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TEXAS – Organic cotton output from the troubled Chinese province of Xinjiang increased by 6.9 per cent according to new figures for the 2018/19 harvest year from Textile Exchange. The latest organic report from the US consultants shows that Xinjiang has now increased its share of China’s organic cotton production to 98.5 per cent based on the latest available data. This means that around one sixth of all global organic cotton was produced in Xinjiang – a region beset with allegations of forced labour, prison labour, child labour and serious human rights infringements.

Elsewhere, the figures from Textile Exchange show an overall increase in organic cotton output globally of 31 per cent, making this the second largest harvest on record after 2009/10.

Xinjiang is currently facing economic sanctions and a potential global boycott due to a growing body of evidence regarding the abuse of the rights of the Muslim Uyghur minority. Allegations have centred on the mass detention of Uyghurs in re-education camps, as the Beijing regime attempts to stamp out Uyghur separatism.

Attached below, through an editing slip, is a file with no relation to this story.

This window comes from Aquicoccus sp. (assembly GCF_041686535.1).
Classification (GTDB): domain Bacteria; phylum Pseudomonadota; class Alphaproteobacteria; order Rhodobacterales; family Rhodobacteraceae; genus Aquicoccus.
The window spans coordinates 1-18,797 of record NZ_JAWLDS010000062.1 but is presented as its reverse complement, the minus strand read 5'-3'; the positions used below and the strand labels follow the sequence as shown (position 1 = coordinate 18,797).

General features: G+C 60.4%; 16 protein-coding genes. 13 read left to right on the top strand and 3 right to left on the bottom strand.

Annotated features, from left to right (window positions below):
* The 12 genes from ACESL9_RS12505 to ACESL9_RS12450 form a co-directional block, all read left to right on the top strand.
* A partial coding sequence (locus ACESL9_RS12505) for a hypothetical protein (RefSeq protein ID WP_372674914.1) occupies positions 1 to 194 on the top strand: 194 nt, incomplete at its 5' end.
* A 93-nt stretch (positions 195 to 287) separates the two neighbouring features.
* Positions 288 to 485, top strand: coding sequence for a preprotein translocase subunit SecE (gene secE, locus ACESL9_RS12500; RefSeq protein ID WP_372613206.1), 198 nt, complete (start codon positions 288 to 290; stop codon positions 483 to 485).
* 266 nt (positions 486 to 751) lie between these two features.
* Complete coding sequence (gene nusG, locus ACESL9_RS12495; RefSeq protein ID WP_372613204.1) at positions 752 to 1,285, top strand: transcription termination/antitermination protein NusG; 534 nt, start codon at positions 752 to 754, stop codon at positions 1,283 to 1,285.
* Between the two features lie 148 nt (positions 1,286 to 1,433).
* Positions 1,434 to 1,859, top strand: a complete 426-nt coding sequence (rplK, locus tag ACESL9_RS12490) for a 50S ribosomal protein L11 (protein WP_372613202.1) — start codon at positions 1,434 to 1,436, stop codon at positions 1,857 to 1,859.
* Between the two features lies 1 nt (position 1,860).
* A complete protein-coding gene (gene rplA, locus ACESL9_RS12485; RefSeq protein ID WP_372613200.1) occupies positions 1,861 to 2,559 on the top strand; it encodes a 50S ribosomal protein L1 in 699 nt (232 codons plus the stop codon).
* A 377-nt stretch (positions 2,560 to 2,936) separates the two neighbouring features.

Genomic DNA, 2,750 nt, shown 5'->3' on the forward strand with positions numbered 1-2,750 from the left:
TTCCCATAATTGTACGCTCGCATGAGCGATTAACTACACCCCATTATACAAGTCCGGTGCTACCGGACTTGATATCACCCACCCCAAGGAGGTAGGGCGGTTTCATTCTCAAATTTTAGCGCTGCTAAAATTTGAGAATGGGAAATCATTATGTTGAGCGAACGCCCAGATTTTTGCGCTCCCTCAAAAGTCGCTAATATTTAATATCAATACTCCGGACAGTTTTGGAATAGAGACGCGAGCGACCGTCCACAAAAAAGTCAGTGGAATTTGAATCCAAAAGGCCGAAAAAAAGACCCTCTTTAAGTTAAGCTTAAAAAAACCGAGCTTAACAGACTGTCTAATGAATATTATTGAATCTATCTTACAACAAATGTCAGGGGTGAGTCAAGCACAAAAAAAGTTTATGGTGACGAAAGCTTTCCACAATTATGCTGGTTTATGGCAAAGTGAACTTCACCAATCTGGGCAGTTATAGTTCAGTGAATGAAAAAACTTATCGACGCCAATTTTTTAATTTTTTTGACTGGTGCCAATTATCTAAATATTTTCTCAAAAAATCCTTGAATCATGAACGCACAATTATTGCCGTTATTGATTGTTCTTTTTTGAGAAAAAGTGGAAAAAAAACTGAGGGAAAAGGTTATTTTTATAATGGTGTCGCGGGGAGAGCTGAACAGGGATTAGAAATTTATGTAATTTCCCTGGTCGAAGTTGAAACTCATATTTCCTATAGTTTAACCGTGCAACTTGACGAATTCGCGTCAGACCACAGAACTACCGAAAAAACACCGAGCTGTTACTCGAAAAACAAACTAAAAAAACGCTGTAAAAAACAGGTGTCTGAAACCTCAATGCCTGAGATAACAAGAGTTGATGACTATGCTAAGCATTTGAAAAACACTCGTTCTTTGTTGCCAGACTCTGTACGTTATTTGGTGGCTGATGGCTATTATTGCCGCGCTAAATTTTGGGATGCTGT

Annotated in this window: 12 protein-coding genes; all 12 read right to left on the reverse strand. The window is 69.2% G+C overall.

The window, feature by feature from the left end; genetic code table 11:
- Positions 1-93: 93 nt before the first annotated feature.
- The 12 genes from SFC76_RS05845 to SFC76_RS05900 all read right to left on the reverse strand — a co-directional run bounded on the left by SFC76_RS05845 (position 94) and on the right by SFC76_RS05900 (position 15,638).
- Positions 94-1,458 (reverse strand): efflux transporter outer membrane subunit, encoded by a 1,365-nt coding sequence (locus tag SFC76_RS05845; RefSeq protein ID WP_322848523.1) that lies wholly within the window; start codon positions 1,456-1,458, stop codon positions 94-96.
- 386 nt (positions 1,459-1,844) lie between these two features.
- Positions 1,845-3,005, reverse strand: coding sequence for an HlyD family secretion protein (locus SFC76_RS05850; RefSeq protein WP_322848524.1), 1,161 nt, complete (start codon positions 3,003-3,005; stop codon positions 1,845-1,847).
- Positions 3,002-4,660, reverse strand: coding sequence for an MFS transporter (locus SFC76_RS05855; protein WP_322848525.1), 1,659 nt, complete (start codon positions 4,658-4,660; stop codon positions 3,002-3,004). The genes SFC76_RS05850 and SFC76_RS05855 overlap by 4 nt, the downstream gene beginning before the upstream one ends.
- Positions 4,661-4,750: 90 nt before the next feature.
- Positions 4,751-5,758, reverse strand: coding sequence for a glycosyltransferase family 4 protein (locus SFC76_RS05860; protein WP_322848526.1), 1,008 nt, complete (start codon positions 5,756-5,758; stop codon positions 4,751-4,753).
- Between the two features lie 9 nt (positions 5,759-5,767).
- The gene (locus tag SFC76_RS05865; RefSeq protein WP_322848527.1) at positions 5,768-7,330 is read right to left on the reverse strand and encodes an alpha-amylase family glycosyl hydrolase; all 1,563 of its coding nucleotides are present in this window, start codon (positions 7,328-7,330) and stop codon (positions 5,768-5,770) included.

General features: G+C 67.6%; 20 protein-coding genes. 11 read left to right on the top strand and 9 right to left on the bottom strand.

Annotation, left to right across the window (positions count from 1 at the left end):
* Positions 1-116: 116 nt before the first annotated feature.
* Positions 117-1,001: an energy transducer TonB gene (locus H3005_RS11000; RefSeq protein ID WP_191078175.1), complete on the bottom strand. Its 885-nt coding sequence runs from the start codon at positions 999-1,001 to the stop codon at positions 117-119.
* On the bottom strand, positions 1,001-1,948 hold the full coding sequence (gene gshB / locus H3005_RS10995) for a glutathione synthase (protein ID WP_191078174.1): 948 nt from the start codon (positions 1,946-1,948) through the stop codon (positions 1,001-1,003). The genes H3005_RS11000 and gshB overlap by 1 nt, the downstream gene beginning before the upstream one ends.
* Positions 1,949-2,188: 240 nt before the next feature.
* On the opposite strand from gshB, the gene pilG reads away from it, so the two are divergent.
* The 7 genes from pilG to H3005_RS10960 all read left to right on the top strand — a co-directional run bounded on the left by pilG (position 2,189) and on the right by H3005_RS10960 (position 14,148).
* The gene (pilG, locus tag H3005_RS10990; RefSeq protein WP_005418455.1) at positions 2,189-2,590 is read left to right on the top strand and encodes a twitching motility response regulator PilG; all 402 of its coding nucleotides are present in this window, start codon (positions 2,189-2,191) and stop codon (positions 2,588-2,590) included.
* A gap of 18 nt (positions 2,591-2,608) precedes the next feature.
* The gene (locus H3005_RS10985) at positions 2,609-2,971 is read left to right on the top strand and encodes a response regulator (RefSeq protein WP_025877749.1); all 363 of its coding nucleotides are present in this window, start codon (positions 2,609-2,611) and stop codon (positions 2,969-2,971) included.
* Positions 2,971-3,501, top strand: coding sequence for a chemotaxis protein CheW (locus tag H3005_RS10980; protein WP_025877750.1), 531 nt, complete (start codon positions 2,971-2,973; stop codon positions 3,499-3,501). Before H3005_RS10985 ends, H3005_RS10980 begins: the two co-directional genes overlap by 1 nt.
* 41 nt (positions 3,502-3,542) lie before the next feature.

In this year’s organic cotton report, Textile Exchange has moved to distance itself from forced labour issues in Xinjiang and denied the inference that it makes recommendations for sourcing suggestions.

It says: “Textile Exchange is concerned about the disturbing reports of forced labour in the Xinjiang region of China, where most of China’s organic cotton is grown, as well as reports of forced and child labour in other parts of the world that have occurred over the past several years.

“Textile Exchange does not perform certification work itself, provide on-the-ground program work regarding the production of organic cotton or any other fibre in any country, nor make recommendations for preferred sourcing locations.”

Recently, the US Treasury imposed sanctions on the Xinjiang Production and Construction Corp, as well as two officials connected with it. The XPCC created – and oversees – the XUAR’s cotton industry using forced labour and is a key organisation in the Chinese state’s control over the region and repression of the Muslim population.

The Textile Exchange organic cotton report is available as a download on its website. Name and contact details need to be inserted to download the report.

You can read our essay on XPCC HERE.

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